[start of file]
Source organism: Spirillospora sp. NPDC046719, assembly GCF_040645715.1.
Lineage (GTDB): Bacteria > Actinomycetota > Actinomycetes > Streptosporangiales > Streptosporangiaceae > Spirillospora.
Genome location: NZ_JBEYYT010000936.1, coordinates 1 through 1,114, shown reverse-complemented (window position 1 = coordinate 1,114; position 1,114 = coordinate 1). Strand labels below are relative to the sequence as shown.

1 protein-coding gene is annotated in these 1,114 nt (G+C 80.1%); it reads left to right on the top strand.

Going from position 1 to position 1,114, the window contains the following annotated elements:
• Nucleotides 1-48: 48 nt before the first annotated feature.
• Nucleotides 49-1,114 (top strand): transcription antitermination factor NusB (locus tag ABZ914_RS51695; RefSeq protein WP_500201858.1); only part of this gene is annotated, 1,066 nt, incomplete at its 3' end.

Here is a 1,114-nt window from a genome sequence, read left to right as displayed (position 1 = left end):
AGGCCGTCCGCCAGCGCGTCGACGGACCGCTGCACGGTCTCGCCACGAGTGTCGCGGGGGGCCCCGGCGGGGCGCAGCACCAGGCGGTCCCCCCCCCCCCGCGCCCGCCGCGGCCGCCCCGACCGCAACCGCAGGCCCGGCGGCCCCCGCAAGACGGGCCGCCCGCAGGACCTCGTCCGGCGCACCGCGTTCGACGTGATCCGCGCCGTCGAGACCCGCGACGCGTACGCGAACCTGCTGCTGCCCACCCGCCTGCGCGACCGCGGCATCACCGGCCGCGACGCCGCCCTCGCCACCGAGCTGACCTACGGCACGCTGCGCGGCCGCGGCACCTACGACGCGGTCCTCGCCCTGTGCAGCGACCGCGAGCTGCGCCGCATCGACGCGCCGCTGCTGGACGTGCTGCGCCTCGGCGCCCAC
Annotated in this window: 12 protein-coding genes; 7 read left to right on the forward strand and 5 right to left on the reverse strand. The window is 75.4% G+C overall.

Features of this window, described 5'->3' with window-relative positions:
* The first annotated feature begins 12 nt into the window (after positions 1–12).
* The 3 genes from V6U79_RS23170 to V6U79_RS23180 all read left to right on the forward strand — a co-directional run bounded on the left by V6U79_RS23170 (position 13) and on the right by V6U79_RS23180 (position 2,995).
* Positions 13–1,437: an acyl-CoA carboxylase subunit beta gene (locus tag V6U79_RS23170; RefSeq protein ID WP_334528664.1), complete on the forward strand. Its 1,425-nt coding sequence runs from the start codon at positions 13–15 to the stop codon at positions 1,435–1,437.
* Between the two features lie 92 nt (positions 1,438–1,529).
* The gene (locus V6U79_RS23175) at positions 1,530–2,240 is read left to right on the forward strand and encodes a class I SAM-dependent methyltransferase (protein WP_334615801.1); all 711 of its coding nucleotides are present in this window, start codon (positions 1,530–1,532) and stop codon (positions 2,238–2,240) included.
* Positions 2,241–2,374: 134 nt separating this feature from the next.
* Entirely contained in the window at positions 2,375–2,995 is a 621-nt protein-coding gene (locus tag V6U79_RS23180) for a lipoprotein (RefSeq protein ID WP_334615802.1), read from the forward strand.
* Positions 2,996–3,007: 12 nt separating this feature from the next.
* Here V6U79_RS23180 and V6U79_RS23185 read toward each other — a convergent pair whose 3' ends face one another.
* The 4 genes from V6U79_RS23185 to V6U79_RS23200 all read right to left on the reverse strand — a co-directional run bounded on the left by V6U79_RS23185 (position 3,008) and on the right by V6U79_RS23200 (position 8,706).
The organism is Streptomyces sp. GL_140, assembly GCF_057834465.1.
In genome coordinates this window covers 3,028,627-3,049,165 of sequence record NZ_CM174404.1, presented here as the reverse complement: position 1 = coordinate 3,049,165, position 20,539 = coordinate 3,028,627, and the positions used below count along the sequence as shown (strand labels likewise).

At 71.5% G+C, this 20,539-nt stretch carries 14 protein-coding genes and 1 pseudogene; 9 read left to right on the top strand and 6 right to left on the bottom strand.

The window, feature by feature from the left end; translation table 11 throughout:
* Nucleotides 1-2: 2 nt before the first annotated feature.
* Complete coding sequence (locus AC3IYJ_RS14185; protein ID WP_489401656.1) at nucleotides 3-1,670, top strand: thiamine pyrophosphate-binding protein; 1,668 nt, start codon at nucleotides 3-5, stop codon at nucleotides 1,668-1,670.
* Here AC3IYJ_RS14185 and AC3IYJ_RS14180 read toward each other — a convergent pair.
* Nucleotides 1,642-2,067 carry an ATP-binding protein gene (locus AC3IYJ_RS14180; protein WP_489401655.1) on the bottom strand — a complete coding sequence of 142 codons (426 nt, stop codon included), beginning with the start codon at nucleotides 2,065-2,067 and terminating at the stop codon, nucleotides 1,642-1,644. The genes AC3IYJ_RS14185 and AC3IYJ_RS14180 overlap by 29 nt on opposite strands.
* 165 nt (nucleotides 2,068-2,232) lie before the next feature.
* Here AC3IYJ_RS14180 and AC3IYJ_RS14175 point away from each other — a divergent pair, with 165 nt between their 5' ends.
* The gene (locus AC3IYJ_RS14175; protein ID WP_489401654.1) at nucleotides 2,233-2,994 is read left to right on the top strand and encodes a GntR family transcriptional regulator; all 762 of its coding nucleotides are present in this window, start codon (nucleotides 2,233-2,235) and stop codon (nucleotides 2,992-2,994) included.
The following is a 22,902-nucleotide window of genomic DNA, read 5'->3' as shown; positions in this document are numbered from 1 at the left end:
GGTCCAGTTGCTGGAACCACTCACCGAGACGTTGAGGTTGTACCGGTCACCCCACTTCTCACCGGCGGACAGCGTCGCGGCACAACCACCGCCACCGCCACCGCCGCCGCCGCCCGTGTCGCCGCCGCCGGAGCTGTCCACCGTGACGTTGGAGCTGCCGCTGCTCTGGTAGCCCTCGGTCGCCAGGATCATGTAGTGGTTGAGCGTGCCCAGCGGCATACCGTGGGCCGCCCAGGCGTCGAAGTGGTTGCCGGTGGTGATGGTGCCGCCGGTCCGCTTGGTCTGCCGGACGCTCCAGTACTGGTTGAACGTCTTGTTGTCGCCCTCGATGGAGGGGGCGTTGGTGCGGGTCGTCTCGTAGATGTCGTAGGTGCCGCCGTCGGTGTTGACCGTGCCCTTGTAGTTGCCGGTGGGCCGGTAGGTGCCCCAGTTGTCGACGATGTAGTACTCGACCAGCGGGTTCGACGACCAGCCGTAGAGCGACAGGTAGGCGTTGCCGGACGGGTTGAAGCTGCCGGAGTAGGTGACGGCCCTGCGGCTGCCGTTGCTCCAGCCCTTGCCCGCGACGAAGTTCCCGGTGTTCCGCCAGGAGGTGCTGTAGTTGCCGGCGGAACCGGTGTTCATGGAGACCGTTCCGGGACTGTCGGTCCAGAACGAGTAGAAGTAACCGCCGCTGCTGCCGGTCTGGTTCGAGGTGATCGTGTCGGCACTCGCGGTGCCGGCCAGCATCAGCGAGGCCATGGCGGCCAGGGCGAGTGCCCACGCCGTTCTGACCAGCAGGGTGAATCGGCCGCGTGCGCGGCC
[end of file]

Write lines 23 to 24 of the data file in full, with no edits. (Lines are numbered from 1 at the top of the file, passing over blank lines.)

In genome coordinates this window covers 3,028,627-3,049,165 of sequence record NZ_CM174404.1, presented here as the reverse complement: position 1 = coordinate 3,049,165, position 20,539 = coordinate 3,028,627, and the positions used below count along the sequence as shown (strand labels likewise).

At 71.5% G+C, this 20,539-nt stretch carries 14 protein-coding genes and 1 pseudogene; 9 read left to right on the top strand and 6 right to left on the bottom strand.